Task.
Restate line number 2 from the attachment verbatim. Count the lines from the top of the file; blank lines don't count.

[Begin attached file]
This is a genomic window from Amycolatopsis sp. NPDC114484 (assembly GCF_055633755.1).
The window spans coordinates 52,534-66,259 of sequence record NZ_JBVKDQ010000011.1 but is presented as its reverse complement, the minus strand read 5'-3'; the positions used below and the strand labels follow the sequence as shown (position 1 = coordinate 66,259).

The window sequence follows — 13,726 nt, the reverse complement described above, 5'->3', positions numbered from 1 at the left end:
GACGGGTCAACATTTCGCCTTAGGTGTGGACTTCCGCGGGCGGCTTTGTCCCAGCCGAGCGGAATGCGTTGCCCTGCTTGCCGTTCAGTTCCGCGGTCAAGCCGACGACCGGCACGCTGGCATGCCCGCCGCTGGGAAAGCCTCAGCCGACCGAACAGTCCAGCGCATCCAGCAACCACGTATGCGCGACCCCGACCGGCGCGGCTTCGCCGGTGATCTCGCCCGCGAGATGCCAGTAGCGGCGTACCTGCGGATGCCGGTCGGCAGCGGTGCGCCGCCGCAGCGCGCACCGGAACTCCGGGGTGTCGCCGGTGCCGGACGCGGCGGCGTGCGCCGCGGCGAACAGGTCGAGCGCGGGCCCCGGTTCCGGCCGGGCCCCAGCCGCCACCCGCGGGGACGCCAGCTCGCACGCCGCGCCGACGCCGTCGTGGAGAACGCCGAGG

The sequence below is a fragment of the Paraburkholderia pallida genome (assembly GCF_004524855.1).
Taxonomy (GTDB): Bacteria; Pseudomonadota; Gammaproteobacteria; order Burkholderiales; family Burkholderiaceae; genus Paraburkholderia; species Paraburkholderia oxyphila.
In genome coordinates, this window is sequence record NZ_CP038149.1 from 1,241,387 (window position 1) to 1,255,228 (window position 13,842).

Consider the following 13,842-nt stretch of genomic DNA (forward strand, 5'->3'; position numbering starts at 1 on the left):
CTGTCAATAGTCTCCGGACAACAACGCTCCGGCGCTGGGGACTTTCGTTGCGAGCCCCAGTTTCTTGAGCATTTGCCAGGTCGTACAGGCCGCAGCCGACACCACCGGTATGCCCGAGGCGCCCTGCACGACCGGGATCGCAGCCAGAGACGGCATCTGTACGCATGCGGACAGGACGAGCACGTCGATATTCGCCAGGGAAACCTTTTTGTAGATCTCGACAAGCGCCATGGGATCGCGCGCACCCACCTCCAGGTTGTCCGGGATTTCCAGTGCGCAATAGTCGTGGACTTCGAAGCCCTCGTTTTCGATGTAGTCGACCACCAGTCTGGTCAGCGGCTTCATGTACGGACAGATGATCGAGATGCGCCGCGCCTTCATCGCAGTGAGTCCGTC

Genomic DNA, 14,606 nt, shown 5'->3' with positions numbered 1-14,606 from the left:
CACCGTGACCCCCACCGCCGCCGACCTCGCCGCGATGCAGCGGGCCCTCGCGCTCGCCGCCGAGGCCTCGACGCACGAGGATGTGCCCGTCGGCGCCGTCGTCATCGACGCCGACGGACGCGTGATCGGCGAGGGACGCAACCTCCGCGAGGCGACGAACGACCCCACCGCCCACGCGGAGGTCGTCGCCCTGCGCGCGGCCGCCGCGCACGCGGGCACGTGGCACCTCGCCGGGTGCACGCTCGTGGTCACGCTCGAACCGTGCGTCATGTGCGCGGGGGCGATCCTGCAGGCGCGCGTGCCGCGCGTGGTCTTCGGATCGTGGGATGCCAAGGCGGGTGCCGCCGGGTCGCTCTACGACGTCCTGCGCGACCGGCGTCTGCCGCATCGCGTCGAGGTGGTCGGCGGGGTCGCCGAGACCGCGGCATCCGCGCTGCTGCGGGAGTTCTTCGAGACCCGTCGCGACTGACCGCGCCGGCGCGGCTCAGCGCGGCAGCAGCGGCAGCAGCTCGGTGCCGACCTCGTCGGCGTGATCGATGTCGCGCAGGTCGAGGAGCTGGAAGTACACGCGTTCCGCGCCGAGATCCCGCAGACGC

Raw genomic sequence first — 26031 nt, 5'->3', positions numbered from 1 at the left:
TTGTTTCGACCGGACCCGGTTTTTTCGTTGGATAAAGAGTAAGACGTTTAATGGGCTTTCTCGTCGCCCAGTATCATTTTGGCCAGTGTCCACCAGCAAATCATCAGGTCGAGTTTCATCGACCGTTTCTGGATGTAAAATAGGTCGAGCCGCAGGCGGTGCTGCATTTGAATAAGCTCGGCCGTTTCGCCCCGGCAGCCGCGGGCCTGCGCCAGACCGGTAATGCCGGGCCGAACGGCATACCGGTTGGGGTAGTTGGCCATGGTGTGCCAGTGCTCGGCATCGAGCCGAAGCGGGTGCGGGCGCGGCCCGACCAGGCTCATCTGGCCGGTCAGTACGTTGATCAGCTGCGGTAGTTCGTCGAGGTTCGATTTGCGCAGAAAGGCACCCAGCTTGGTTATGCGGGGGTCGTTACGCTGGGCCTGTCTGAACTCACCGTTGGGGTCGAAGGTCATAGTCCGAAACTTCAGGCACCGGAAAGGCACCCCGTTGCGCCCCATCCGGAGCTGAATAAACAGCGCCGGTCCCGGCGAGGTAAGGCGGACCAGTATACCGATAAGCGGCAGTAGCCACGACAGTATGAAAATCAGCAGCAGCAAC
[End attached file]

The window spans coordinates 52,534-66,259 of sequence record NZ_JBVKDQ010000011.1 but is presented as its reverse complement, the minus strand read 5'-3'; the positions used below and the strand labels follow the sequence as shown (position 1 = coordinate 66,259).